Neil Brown

Are we nearing ‘peak car’?

Neil Brown

Traffic congestion

As sustainable investors, we focus on the biggest issues of our time, hunt for companies that can solve them and invest in the opportunities of maximum impact for maximum returns – and one of the key issues of this era is transport.

Short-term problems in our auto industry are well known but we look beyond the profit warnings of 2018 and trade war tweets of 2019 to the underlying drivers. Emissions controls have been an issue for decades but we believe something more fundamental is at work: the problem is not should we buy a diesel, petrol, hybrid or full electric but rather whether to own a car at all.


Evidence for the underlying theme abounds but we are particularly interested in Marchetti's constant. This analysis from a World Bank economist spanned from ancient Greece to modern-day Berlin and concluded that humans will travel around 30 minutes to their place of work and 30 minutes back. Anything beyond that, over thousands of years of evidence, has proved unsustainable.

 

As we all know, 30 minutes to get anywhere in a modern city is ambitious and we need to recognise how fast urbanisation is happening: globally, half the world’s population already live in cities and the UN estimates more than two thirds of us will do so by 2050.


The congestion that so many of us face on a daily basis is not only unsustainable from a human tolerance perspective, it is also an economic waste. A 2013 study from the Centre for Economics and Business Research estimated the fuel costs, unnecessary expense and lost time from city congestion cost the US, UK, France and Germany 0.8% of GDP a year.


Where, then, is the opportunity? If driving is too energy and time intensive and dangerous, what is the solution? This is driving the notion of ‘peak car’ and we feel analysts are missing what the public is increasingly realising – driving is no longer fun or convenient. We have gone from half of Americans obtaining their driving licenses as soon as they were able in the 1990s to just over a quarter doing so in 2017. We are moving beyond car ownership to new mobility solutions.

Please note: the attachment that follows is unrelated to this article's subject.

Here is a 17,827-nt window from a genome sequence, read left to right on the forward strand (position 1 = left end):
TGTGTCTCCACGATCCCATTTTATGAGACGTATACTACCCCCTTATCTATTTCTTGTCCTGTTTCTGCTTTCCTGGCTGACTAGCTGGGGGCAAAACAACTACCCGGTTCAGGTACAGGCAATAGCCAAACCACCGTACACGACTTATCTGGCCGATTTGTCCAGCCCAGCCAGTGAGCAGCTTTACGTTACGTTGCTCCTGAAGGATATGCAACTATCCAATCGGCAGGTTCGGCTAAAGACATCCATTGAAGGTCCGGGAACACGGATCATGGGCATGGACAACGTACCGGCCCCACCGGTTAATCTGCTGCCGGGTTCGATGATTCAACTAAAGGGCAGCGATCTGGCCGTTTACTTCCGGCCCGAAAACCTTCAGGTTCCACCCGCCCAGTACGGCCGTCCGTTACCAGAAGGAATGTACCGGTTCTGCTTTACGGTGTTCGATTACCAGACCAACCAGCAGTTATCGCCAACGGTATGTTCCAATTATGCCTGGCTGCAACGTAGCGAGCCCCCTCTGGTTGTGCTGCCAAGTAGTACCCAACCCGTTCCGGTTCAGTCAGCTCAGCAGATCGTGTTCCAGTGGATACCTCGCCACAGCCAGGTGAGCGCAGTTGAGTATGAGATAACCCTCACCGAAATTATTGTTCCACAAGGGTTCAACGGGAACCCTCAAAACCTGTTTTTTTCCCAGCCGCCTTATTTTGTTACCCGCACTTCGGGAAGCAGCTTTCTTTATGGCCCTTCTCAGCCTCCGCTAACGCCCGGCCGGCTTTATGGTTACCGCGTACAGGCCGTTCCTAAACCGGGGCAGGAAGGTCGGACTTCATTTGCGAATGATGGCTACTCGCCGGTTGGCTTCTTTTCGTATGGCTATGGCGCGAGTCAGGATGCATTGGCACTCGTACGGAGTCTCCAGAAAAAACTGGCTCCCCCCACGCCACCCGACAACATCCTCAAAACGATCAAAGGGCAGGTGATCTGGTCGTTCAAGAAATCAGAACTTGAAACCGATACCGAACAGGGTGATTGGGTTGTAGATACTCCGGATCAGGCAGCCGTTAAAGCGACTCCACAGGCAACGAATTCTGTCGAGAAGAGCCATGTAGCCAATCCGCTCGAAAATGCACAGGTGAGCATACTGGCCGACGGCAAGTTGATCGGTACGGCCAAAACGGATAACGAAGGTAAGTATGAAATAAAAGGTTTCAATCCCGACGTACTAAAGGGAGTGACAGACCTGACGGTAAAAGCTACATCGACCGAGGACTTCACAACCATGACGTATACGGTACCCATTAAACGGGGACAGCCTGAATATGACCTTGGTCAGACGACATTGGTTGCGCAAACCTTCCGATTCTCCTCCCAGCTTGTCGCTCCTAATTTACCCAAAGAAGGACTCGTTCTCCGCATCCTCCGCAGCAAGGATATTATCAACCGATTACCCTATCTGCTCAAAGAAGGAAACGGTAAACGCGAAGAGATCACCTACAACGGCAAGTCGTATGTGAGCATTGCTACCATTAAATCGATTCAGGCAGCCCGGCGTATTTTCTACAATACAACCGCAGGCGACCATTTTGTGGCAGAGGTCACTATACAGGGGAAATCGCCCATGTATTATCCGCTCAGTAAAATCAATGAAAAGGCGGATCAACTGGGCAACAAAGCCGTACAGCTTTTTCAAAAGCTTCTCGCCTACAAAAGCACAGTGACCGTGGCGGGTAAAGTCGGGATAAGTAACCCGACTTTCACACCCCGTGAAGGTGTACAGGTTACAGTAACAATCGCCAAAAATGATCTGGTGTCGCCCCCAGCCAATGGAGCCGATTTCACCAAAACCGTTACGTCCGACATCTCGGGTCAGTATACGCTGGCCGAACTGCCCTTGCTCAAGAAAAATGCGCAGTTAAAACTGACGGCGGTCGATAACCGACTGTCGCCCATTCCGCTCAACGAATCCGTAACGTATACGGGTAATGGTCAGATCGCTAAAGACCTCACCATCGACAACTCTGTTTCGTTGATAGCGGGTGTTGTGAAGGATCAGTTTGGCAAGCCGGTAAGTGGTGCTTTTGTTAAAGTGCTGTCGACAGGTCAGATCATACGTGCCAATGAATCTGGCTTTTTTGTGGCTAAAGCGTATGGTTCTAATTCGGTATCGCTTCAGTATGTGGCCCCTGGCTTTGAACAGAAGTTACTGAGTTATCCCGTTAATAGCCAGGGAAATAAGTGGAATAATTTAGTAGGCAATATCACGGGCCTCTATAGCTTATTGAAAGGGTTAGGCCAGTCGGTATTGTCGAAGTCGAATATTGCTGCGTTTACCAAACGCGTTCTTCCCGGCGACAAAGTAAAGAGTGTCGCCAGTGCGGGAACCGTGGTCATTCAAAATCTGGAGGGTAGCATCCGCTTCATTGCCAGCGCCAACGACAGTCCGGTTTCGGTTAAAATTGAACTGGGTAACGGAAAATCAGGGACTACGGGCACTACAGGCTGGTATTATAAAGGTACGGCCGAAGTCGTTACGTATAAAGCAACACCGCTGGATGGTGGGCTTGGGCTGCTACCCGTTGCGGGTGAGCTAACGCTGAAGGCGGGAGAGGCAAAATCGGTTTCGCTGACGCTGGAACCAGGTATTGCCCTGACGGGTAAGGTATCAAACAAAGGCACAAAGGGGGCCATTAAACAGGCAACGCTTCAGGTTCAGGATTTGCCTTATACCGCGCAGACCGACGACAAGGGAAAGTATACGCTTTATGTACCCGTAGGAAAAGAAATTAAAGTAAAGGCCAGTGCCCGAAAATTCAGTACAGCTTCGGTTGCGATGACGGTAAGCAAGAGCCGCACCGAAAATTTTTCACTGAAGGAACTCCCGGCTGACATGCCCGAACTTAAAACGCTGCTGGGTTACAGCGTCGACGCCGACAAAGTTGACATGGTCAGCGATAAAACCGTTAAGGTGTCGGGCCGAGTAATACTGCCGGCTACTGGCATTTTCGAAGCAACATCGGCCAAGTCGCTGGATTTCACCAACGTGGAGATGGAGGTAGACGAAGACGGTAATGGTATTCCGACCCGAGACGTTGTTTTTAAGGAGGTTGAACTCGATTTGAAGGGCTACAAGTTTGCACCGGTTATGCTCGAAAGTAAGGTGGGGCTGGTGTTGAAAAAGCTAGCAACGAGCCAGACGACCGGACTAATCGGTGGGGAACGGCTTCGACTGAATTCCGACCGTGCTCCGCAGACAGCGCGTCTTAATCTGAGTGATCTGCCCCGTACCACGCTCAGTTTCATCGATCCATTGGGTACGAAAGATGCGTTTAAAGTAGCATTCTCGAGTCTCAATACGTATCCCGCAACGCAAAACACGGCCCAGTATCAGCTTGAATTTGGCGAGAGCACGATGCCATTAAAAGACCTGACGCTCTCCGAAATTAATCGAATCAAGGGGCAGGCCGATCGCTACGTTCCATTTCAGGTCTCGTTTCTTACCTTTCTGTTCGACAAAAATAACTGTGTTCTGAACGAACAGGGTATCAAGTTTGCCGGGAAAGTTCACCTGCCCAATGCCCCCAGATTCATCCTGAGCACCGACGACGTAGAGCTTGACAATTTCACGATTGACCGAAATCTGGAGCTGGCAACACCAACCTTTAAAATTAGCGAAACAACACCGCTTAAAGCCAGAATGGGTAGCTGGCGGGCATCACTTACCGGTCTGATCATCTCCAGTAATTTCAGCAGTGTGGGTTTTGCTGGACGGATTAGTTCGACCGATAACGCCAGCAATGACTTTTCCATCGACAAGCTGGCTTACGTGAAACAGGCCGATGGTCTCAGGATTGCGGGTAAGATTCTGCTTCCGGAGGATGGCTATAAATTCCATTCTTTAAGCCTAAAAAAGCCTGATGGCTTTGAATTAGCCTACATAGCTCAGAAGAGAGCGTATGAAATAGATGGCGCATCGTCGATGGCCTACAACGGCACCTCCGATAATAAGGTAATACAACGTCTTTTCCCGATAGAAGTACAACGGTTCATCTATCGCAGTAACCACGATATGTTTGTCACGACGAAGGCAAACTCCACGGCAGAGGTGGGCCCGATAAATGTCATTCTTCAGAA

The next global car-free day is 22 September so keep an eye out for people championing everything from cycle lanes to railroads and even changing where you work to bring it within micro scooter range.

 

We are investing in a wide range of solutions, from battery recycling that works to close the loop across electrified transport solutions to braking systems that will encourage high speed rail. In future articles, we will talk about our holdings in Knorr-Bremse, Umicore and Trainline and how we believe they can make money for our clients by having positive impacts on our transport system.


Sustainable investment is often about freedom: to eat without consuming harmful chemicals, to build and manufacture without warming the planet, to shop for clothes without contributing to modern slavery or plastics in our oceans. In transport, while the freedom of the open road is vanishing fast, the freedom to move is just beginning.

 

Key Risks

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Disclaimer

The information and opinions provided should not be construed as advice for investment in any product or security mentioned, an offer to buy or sell units/shares of Funds mentioned, or a solicitation to purchase securities in any company or investment product. Always research your own investments and (if you are not a professional or a financial adviser) consult suitability with a regulated financial adviser before investing.
Thursday, September 12, 2019, 9:39 AM